WES­LEY COL­LEGE SCI­ENCE CEN­TRE

This year’s Na­tional Sci­ence Week was marked by the launch of Wes­ley Col­lege’s Sci­ence Cen­tre for To­mor­row in WA – a liv­ing, breath­ing sci­ence ex­per­i­ment for stu­dents.

The Australian Education Reporter - - FRONT PAGE - EMMA DAVIES

AC­CORD­ING to Wes­ley Col­lege Head­mas­ter David Gee the vi­sion for the cen­tre was to en­cap­su­late an in­no­va­tive learn­ing com­mu­nity which em­pow­ered stu­dents to pur­sue ex­cel­lence. Wes­ley aimed to de­sign learn­ing pro­grams and phys­i­cal spa­ces to en­cour­age stu­dents to be­come strong thinkers – not just aca­dem­i­cally, but across learn­ing ar­eas and eth­i­cal do­mains.

“We em­barked, al­most five years ago, upon our plans for the ex­ten­sion and re­fur­bish­ment of our sci­ence block. To trans­form it into a cut­ting edge, in­spir­ing fa­cil­ity the likes of which we haven’t seen in Perth at this time,” Mr Gee said.

“In the past, our build­ing de­signs have been done with the ar­chi­tects, the head of de­part­ment and one of two key stake­hold­ers. With this build­ing – right from the very be­gin­ning of the de­sign process – the whole fac­ulty has been in­volved.”

Dur­ing the de­sign phase, the Wes­ley Col­lege sci­ence fac­ulty re­searched Aus­tralia’s fore­most se­condary sci­ence fa­cil­i­ties, Univer­sity sci­ence and en­gi­neer­ing learn­ing spa­ces and re­search cen­tres, and med­i­cal and sci­ence re­search fa­cil­i­ties.

The Sci­ence Cen­tre fea­tures a three-storey Liv­ing Wall, with op­por­tu­ni­ties for mon­i­tor­ing soil, wa­ter, air and light con­di­tions; a full aquapon­ics set up, for ex­per­i­men­ta­tion with sus­tain­able ecosys­tems; and will soon have a sus­pended bee hive for the ob­ser­va­tion of bees in a colony.

Video and dig­i­tal tech­nolo­gies have also been in­cor­po­rated into learn­ing ex­pe­ri­ences, as well as a three-storey drop zone where the stu­dents can use light gates and cre­ate wind tun­nel ef­fects that would be un­achiev­able in a nor­mal class­room set­ting.

“This build­ing re­ally is de­signed to live in that in­no­va­tive space; it’s de­signed so that not only will stu­dents be learn­ing about sci­ence, they will be do­ing sci­ence,” Mr Gee said.

“Stu­dents now have ac­cess to the types of high-end tech­nol­ogy that as a sci­ence teacher from some 20-years ago I could never have imag­ined.”

Wes­ley Col­lege head of sci­ence Ian Simp­son said that, when re­search­ing the build­ing de­sign, staff re­alised that school sci­ence labs were not prepar­ing stu­dents for a re­al­is­tic sci­ence en­vi­ron­ment.

“The en­vi­ron­ment we’re train­ing stu­dents in doesn’t look any­thing like what a sci­en­tist works in out­side school. We feel the Cen­tre re­sem­bles that much more now with its in­ter­ac­tive, col­lab­o­ra­tive en­vi­ron­ment,” Mr Simp­son said.

“There were el­e­ments we saw that we wanted to try to in­cor­po­rate. For ex­am­ple, at the Univer­sity of Tech­nol­ogy in Syd­ney there are 200 kids work­ing to­gether in a su­per lab and we thought: ‘why can’t we do that with high school kids?’”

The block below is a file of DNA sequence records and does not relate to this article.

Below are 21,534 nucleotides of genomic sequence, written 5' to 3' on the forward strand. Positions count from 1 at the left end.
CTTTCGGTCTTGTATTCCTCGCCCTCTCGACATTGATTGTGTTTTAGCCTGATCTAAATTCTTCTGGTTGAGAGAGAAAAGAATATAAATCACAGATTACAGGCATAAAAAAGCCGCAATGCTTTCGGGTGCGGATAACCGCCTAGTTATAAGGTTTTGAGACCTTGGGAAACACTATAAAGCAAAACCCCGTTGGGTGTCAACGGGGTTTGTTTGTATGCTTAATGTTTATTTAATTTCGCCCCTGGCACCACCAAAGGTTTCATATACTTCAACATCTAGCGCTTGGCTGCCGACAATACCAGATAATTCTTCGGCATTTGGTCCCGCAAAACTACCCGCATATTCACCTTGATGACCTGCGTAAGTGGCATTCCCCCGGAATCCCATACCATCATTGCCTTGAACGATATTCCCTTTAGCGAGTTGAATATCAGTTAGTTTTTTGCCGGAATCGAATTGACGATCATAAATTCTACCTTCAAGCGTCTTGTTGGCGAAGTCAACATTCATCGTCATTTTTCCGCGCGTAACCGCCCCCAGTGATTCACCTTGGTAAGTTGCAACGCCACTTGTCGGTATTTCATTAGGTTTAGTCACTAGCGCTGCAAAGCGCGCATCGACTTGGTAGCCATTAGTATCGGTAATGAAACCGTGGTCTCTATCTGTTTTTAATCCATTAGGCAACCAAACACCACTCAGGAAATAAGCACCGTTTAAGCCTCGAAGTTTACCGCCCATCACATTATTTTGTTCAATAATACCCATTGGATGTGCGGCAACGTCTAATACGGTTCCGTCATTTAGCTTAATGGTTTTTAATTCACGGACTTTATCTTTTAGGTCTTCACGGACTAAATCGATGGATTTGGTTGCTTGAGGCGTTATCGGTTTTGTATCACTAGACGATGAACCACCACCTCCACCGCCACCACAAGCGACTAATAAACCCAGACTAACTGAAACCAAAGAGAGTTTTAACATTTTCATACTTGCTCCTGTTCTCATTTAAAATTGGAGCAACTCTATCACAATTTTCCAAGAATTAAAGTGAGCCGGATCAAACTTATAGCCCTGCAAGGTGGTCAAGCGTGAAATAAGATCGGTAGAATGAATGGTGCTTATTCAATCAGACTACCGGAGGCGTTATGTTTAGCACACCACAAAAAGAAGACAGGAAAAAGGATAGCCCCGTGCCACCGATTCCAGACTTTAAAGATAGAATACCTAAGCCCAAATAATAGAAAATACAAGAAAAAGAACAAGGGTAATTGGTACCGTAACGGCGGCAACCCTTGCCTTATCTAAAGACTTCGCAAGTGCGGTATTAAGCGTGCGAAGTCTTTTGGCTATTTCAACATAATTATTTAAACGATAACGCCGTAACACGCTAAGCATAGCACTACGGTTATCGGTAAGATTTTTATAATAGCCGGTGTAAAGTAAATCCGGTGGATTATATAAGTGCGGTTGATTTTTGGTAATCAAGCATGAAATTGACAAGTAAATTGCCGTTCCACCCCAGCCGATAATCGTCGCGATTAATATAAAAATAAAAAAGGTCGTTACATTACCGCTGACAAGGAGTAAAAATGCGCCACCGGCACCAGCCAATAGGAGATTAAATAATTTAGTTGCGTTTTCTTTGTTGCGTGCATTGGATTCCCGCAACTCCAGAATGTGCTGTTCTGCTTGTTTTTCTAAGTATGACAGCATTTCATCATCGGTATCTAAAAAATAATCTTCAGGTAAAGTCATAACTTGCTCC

“Rather than just hav­ing an open space there’s real agility [to the Cen­tre] – you can shut a space down or make it re­ally open for two or three classes,” he said.

The build­ing’s 250 square me­tres of glaz­ing and 17 square me­tres of glass lou­vres pro­vide ‘ write­able’ sur­faces where stu­dents can work col­lab­o­ra­tively to solve prob­lems.

“Ev­ery desk, ev­ery glass screen, and all the walls make learn­ing vis­i­ble,” Mr Simp­son said.

“It’s not just the teacher in­ter­act­ing with the learn­ers; they’re all in­ter­act­ing with each other. It will take time for us to col­lect data but we can see stu­dent en­gage­ment go­ing up.”

The large cen­tre space also pro­vides an op­por­tu­nity for in­dus­try ex­perts to speak to teach­ers and stu­dents, and of­fers the abil­ity for Wes­ley to grow links with the com­mu­nity and the STEM in­dus­try.

Mr Simp­son be­lieves the new space is also a fan­tas­tic pro­fes­sional learn­ing op­por­tu­nity for teach­ers to work to­gether, col­lab­o­rate, and co-teach stu­dents.

“If you’re a be­gin­ning teacher or even an ex­pe­ri­enced teacher, you’re just deal­ing with 25 to 28 stu­dents in those 4 walls. Apart from go­ing to con­fer­ences and the oc­ca­sional PD, you could have 30 years’ ex­pe­ri­ence but you’ve re­ally just ex­pe­ri­enced one year 30 times,” he said.

Mr Gee agrees that the new cen­tre would pro­pel teach­ers to the next level.

“This build­ing and de­sign process has been suc­cess­ful be­cause our teach­ing prac­tices have evolved though the in­tro­duc­tion of team teach­ing and the ex­plo­sion of op­por­tu­ni­ties to do real sci­ence and to deal with real sci­en­tific prob­lems,” he said.

“Stu­dents need to be in­no­va­tive, cre­ative, adap­tive and an­a­lyt­i­cal thinkers; and the study of sci­ence along­side tech­nol­ogy, en­gi­neer­ing, arts and math­e­mat­ics is go­ing to be vi­tal to solv­ing the world’s fu­ture prob­lems.”

Stu­dents cel­e­brate Na­tional Sci­ence Week.

cap­tion Prin­ci­pal David Gee shows WA Chief Sci­en­tist Pro­fes­sor Pe­ter Klinken the ‘writable’ walls.

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